Ice tankers lift one cubic mile blocks of frozen fresh water into the black of space above Enceladus, Saturn’s moon, and the most abundant source of H2O in the near solar system. The planet’s rings shine as massive chains and hooks hold the gigantic ice cube while it dangles from the belly of the tanker ships. A fleet of 7 space tankers have made their latest pickup and are scheduled to return to a thirsty earth in 10 days. None too soon for the dehydrating cities of the Midwest. But, there’s something bigger than a fly locked in one of ship’s ice cube haul. Frozen Enceladus whales.
Cincinnati has seen it’s reservoirs dip to their lowest levels in hundreds of years. The Nestle company, who recently took over private ownership of the city’s water system, as well as those of Canton, Cleveland and several other large metropoles stated the ice shipment will be dispersed into reservoirs, certain rivers and lakes, but most of the recoverable water will end up at their bottling plant outside of Greenville, to be melted and sold in individual bottles, quarts, and jugs.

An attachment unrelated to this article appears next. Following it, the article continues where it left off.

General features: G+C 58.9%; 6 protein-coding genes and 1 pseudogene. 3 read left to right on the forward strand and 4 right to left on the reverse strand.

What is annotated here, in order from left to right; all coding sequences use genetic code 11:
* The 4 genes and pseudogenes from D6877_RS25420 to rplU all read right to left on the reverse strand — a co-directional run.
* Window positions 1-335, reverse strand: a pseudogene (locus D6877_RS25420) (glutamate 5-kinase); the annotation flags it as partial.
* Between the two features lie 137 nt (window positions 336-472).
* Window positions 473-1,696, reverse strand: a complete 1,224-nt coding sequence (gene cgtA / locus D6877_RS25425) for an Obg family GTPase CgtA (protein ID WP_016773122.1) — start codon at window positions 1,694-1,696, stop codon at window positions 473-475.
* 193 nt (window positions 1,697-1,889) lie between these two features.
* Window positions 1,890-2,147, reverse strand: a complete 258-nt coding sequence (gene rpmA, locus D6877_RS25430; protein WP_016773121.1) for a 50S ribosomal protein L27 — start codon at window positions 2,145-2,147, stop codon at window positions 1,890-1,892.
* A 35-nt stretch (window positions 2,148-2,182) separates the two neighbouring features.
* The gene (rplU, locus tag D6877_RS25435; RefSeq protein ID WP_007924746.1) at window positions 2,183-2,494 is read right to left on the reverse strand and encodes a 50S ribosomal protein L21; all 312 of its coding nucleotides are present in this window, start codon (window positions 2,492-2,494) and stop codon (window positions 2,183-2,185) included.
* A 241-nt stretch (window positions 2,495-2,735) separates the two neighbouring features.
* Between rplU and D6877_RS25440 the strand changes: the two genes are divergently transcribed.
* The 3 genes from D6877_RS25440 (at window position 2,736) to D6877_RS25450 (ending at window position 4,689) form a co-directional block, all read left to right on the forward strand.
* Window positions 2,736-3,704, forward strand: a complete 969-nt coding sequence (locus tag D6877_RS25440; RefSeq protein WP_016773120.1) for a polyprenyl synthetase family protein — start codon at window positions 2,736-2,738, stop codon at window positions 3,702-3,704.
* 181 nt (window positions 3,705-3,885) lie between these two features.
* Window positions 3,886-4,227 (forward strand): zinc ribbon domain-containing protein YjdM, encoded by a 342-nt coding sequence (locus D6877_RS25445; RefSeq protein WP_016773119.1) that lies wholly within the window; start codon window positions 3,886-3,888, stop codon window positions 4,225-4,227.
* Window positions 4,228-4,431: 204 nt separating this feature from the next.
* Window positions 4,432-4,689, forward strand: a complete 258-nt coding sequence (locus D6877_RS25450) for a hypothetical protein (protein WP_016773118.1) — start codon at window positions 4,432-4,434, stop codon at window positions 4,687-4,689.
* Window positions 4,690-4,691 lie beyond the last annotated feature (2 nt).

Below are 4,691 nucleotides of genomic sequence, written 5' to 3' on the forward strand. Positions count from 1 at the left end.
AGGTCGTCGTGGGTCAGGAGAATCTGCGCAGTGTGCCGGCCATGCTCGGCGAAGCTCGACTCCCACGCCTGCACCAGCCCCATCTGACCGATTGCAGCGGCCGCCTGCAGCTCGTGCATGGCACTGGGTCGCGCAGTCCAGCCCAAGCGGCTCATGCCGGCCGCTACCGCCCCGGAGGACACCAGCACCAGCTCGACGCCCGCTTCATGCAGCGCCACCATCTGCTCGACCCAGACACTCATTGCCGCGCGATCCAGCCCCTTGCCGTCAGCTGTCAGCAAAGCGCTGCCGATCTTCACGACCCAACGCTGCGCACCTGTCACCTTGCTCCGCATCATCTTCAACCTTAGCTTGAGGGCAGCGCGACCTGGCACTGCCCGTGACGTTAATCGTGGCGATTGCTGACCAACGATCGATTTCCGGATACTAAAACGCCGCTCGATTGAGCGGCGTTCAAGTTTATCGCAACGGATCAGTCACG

However, this shipment and those that follow after will have to face a resistance other than Enceladus’ miserably cold conditions and fraught ice drilling operations. Greenpeace has sent its small shuttle convoy to intercept and interrupt the mammoth ice tankers floating above the icy moon. Greenpeace activists have gone into full scale revolt as this scheduled ice shipment contains a major environmental disaster. A school of whales, Enceladus Humpbacks, have been found frozen in the bottom layer of the cubic mile block. The whales were thought to have been caught accidentally by Nestle’s automated netting and ice cutter system.
People from every country on Earth have swelled the ranks of Greenpeace in the last week, after the images of the frozen Encedalus Humpbacks circulated over social media and were leaked via Nestle’s own scientific research board. The company has not commented on who the leaker is, but reports show many glaciologists working at Vers-chez-les-Blanc and EPFL Innovation Park in Lausanne, Switzerland have been released from their contracts.
Although held by NDA’s (non disclosure agreements) one glaciologist spoke to us protected anonymity.